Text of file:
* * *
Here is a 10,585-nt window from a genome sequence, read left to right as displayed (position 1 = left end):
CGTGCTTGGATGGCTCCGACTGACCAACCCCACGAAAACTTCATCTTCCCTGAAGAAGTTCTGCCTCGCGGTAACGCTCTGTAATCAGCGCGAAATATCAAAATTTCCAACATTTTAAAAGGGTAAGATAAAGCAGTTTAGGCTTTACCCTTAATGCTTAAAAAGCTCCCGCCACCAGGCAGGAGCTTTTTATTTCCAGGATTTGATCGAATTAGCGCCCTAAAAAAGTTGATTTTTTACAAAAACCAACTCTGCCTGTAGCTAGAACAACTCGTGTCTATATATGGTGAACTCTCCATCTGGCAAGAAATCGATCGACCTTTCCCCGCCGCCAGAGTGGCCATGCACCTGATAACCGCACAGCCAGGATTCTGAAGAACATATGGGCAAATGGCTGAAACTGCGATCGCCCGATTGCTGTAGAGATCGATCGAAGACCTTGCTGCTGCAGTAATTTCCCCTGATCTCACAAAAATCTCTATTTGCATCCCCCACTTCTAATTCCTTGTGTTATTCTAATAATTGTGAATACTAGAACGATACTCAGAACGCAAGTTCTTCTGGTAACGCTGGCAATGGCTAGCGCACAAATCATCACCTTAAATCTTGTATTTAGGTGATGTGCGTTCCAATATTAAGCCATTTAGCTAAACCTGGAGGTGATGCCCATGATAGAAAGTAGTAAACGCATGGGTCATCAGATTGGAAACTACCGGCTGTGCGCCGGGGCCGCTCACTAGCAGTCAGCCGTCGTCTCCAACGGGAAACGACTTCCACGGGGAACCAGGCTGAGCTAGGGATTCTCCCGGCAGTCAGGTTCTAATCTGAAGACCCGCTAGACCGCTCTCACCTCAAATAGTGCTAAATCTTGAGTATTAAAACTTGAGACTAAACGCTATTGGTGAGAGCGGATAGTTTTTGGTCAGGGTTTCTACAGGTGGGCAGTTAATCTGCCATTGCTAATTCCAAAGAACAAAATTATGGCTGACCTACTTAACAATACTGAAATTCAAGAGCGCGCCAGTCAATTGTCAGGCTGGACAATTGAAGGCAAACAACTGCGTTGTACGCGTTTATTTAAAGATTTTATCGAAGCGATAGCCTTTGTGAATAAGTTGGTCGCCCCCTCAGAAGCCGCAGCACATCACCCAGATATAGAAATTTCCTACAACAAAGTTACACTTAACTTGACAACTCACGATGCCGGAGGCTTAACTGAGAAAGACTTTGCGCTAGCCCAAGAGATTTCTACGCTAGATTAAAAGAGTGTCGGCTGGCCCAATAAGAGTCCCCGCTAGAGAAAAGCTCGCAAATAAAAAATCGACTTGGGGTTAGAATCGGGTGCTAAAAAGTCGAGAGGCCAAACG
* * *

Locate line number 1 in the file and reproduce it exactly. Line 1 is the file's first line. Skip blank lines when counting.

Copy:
Here is a 10,585-nt window from a genome sequence, read left to right as displayed (position 1 = left end):